Game Plan And Other Information...

Angry Pope

All Raider
Feb 2, 2006
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Game plan and other information...

Inside Slant

The Oakland Raiders' game plan under Art Shell goes something like this: The best way to keep an opponent off-balance is to plant him on his backside.
To heck with letting defenses dictate the next play. The Raiders are hoping to do the dictating.

"I think we're going to have our bread-and-butter plays, which I don't think we had in the past," left tackle Robert Gallery said. "We were so random as far as what we did. We really didn't have a go-to play.

"It's going to be hard-nosed and straight up, and that will open up the passing game. We'll see. I think everyone's excited about it. I know I am, that's for damn sure."

Of course, it's easy to talk a good game at a mid-May mini-camp with no shoulder pads and no real hitting. Some time between August and September it will become clear whether Shell's smash-mouth intentions can be transferred to the field.

Former coach Norv Turner came in with a reputation for riding running backs to big rushing stats and promised the Raiders would run.

The result was the two worst rushing seasons in club history. The 2004 Raiders averaged just 80.9 yards per game on the ground, finishing last in the league in rushing.

So Oakland went out and signed free agent LaMont Jordan, who had a respectable 1,025 yards in 14 games, but added only marginally to team rushing success. The Raiders averaged 85.6 yards per game on the ground, 29th in the NFL.

Promising to run the ball is easy. Delivering is something else. But the Raiders are encouraged by Shell's insistence on running and his involvement in that area.

"We're not going to trick a lot of people," center Jake Grove said. "We're going to come right at them and be better than they are, and a lot of that rests with the people up front."

Toward that end, Shell has been spending much of his time with the offensive line and co-coaches Irv Eatman and Jackie Slater, neither of whom has been the main line coach for an NFL team. Eatman was a line assistant to Mike Solari with Kansas City and Slater, a Hall of Fame left tackle, is a first-time NFL coach.

Given Shell's status as a Hall of Fame left tackle, his promises carry more weight both figuratively and literally with Jordan.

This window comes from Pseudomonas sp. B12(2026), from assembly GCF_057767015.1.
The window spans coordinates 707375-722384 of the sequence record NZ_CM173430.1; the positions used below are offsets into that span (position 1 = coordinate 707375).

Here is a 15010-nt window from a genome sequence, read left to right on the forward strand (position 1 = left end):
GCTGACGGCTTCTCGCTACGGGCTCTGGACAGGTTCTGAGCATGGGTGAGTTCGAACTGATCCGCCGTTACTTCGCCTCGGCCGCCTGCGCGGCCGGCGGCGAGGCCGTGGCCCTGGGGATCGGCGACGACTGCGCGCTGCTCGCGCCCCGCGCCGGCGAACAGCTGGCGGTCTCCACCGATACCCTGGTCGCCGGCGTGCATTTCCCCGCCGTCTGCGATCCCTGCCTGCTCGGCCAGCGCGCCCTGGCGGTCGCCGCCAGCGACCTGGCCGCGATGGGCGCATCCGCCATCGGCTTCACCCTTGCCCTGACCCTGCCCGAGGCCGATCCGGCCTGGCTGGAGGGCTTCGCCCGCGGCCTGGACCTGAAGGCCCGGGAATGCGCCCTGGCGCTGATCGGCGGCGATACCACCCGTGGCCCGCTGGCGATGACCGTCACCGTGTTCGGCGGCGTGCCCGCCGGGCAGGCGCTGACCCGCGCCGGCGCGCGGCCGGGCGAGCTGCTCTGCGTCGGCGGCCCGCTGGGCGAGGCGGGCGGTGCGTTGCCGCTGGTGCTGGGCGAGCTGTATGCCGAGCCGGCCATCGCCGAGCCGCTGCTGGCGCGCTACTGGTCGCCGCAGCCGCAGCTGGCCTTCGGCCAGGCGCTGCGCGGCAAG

"The thing I like is it appears we're going to do what we do, and not what other people do," Jordan said. "Last year, I felt we did some things running-wise because other people were doing it. Art is about power football and that's pretty much what we're doing."


—O.J. Santiago, a tight end by trade who made his mark in 2003 with the unexpected role as a kick blocker, was signed to a free-agent contract.

Santiago started seven games for the Raiders in 2003, but made the team in part because of a willingness to play special teams — something he had done little of with the Atlanta Falcons.

Santiago responded with a pair of blocked punts. He also wound up starting seven games and caught five passes for 69 yards.

—Wide receivers coach Fred Biletnikoff, always pleasant with reporters but seldom quoted, gave Art Shell's return a thumbs-up at his golf tournament in Placer County.

"I'm having fun again," Biletnikoff told the Auburn Journal. "We needed somebody like Art back here."

Biletnikoff believes Shell's presence has made the Raiders sit up and take notice.

"When Art walks into a room, he can be intimidating," Biletnikoff said. "He believes the team wants discipline and they want structure. He can be very, very stern. He provides tough leadership. He believes in accountability. He tells the players, `This is your job and you are expected to do your job.'"

—After the Raiders ended their season on New Year's Eve, safety Jarrod Cooper and nickel back Renaldo Hill — both scheduled for free agency — professed their desire to return.

Cooper was brought back in the fold. Hill signed with Miami and coach Nick Saban, the man who recruited him out of high school to play at Michigan State.

While recognizing Hill's respect for Saban, Cooper thought there was something bigger at work.

"They wrote him a big, fat check," Cooper said. "It's still business. He couldn't turn down money."

—The annual rookie run, a favorite of the veterans at the close of the mandatory May mini-camp, was put in mothballs by Shell for the first time in recent memory.

At least two veteran players expressed mock indignation at being unable to line the field and ridicule first-year players as they struggled with a series of conditioning sprints.

When it was noted to Shell the Raiders had been doing the rookie run in past years, he said, "That was past years. Not when I was coaching. They'll have plenty of time to run."

QUOTE TO NOTE: "When I got hired, people from Minnesota said, `Hey, you're going to love Randy Moss.' And I don't see anything that has changed that." — Raiders coach Art Shell on his most high-profile star.




UNRESTRICTED FREE AGENTS: S Calvin Branch; RB Omar Easy; TE Zeron Flemister; LB/DE DeLawrence Grant; DT Kenny Smith; S Reggie Tongue.


EXCLUSIVE RIGHTS FREE AGENTS: TE James Adkisson; DT Anttaj Hawthorne; DE Tommy Kelly.

PLAYERS RE-SIGNED: S Jarrod Cooper; FB John Paul Foschi; S Derrick Gibson; OG Corey Hulsey; DE/LB Grant Irons; OT Brad Lekkerkerker; DT Terdell Sands; OT Chad Slaughter; TE Randal Williams.